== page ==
I cannot pinpoint which bit was the best but this book’s core is one message: Despite whatever happens, never lose hope. No matter how bad things look around you, there will always be something you can do. Even if you’re about to die, at least smile for the last time. The book’s first line itself says ‘I’m fucked’ but the last line says that ‘…this is the happiest day of my life’. Of course, some parts look totally impossible but how much do we know about human perseverance and will to survive! There have been many instances where life survived when everyone had given their hopes. This book is based on that idea. My only issue (apart from a character named ‘Venkat Kapoor’ (and that was played by Chiwetel Ejiofor!??!)), that some of the places and equipments depicted in the book are slightly difficult to imagine in the mind while reading the book. One, because I haven’t read much of Sci-Fi actually and whatever movies I have seen, seems to have made everything easier. Second, some geography, some vehicles, only Mars nerds would know.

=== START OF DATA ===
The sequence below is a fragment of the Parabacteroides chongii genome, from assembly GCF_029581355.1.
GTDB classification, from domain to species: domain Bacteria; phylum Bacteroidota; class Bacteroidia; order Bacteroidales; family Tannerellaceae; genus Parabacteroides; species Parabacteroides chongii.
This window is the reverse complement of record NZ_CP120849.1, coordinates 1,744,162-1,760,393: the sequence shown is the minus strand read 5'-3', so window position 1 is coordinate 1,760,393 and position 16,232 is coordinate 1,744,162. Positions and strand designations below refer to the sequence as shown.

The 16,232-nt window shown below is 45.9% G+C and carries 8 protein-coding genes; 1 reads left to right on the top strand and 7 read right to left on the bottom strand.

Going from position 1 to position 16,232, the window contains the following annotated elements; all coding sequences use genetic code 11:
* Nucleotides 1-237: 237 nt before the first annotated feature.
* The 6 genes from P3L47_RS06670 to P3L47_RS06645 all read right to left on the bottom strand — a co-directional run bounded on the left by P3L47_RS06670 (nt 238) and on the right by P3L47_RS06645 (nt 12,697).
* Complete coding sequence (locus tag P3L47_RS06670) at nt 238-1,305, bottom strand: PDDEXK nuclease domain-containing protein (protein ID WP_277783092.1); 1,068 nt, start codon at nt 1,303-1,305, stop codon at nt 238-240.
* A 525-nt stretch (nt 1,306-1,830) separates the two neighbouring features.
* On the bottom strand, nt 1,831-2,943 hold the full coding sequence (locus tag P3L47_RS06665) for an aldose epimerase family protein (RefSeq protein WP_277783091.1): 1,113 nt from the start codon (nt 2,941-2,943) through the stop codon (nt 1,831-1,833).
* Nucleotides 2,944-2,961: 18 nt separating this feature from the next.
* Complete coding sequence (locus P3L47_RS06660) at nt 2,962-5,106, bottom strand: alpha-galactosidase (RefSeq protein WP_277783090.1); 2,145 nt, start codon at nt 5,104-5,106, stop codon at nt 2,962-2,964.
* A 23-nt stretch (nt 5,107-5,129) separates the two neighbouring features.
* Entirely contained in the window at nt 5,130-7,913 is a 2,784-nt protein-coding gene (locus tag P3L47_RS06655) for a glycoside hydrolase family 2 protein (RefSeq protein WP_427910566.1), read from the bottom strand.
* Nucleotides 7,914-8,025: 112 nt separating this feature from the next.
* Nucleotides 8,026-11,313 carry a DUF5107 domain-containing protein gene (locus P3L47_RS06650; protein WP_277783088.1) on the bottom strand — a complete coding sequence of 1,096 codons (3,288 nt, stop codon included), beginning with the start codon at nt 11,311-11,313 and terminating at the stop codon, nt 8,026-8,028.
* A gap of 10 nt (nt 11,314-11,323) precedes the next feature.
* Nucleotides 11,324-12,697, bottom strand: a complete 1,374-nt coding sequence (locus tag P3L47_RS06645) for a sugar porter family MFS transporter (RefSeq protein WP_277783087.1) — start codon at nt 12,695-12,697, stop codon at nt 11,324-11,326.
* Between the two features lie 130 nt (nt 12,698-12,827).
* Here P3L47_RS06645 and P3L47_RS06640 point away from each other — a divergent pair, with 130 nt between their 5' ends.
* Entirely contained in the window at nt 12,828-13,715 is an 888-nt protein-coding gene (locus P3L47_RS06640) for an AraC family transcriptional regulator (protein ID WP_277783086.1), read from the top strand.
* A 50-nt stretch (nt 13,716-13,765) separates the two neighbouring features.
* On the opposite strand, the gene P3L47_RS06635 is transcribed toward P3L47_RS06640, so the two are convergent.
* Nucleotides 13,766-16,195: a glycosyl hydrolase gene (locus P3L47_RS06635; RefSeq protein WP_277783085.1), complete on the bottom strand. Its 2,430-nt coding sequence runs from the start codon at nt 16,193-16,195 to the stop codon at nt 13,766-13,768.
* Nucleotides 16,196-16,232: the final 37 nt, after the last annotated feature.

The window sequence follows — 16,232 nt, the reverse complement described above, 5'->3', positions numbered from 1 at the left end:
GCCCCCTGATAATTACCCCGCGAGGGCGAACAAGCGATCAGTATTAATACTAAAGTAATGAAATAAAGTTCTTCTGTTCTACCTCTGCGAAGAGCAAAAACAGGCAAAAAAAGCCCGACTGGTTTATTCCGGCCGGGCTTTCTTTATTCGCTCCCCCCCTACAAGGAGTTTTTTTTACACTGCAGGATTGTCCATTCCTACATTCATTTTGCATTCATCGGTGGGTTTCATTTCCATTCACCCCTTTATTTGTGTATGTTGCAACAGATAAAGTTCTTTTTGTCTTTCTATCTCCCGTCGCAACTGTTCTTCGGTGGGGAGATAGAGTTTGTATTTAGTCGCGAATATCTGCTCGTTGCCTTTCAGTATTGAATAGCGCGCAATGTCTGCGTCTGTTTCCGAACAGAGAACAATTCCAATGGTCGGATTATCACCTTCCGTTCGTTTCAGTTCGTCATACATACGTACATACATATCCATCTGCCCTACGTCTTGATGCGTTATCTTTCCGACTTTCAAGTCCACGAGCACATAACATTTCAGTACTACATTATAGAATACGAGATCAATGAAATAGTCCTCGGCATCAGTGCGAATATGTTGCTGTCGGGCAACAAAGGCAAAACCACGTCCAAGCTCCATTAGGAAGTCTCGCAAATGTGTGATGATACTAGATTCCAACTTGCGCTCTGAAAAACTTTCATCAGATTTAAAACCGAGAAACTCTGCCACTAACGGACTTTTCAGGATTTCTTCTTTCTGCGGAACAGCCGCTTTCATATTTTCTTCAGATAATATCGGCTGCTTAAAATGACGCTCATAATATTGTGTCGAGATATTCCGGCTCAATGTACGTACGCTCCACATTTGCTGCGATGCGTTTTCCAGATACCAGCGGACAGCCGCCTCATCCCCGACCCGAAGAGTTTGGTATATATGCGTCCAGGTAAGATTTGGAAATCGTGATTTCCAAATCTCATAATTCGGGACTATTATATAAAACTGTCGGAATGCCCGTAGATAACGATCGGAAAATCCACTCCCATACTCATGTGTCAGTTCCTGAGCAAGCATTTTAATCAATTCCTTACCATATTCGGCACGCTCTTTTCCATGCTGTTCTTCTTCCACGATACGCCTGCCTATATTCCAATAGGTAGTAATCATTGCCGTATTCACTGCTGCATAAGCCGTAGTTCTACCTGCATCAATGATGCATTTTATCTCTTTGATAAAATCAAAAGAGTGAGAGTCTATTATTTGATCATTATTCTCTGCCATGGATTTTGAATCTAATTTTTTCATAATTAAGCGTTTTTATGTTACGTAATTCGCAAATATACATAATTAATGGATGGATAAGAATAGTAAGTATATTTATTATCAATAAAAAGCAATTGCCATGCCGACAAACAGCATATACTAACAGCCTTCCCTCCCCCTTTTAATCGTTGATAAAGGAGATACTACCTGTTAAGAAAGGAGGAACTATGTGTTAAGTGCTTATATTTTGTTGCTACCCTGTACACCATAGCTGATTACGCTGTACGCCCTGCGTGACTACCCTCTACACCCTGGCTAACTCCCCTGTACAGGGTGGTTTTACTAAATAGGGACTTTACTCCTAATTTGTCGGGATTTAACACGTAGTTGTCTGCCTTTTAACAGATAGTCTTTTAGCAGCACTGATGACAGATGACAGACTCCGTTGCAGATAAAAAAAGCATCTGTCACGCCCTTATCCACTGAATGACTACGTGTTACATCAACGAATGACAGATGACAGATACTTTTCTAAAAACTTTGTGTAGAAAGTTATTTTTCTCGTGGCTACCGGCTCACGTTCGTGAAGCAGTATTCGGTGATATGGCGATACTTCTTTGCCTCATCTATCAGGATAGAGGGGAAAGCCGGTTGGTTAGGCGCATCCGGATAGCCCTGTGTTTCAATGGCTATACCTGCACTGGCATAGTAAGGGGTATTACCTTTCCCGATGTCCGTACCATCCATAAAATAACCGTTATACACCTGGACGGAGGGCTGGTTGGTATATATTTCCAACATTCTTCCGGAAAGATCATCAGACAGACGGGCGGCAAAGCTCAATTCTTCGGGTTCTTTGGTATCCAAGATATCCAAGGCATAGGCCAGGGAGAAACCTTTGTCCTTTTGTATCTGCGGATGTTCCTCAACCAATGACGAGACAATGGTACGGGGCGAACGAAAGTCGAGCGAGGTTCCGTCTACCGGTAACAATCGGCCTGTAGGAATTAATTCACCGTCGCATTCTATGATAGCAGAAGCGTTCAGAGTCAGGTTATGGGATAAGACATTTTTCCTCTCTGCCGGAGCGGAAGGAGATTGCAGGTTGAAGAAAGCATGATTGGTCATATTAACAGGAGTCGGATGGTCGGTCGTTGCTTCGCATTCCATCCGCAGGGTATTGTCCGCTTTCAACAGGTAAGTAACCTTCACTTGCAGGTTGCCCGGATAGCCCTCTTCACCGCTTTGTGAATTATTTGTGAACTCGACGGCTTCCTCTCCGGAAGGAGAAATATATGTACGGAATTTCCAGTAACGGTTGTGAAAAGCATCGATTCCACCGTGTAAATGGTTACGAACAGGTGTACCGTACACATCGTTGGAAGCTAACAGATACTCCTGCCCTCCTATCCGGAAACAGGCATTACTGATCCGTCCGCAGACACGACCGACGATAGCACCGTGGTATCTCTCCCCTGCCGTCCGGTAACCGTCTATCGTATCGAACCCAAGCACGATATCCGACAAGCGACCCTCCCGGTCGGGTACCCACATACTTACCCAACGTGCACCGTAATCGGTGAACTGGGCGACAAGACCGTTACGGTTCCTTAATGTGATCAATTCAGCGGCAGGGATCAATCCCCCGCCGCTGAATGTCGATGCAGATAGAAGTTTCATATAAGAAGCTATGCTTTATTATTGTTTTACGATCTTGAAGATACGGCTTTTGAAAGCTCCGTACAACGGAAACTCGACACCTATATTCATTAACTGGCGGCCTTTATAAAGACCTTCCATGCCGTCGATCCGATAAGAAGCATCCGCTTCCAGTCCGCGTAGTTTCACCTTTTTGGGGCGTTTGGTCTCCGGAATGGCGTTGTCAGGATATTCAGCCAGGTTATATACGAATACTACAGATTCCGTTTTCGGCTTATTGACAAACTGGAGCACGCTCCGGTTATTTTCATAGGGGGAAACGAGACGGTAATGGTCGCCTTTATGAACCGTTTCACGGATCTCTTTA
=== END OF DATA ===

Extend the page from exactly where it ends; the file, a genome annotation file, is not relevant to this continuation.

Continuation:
But then, since this is mostly a first person book, these kinds interest me a lot. And I found myself chuckling throughout the book. But I am still not 100% sure why they called the movie based on this book ‘Comedy’. A thing is good if it is good. It doesn’t matter if it is comedy or serious. Anyways, I recommend this book if you want to read some good sci-fi which is very probable to happen in reality if Elon Musk and likes do few things soon.

How did I read this book?

Very good question.

I had read about 40% of the book at my own pace. But then my friend @anahgem_k shared the Audiobook of The Martian with me through Audible. (Thank you!)

That. Changed. Everything.

I listened to the book, while reading it. And then I increased my listening speed to 1.5x. And eventually found 1.85x comfortable.

With that, I could read, understand and enjoy it so fast, that I finished the book in almost no time. (it still took me 3-4 Sols though).

So, if in case, you are finding a book interesting but getting less time to read it. And audiobooks alone aren’t your thing, combine them both. I’m seriously.

You may buy this book from here: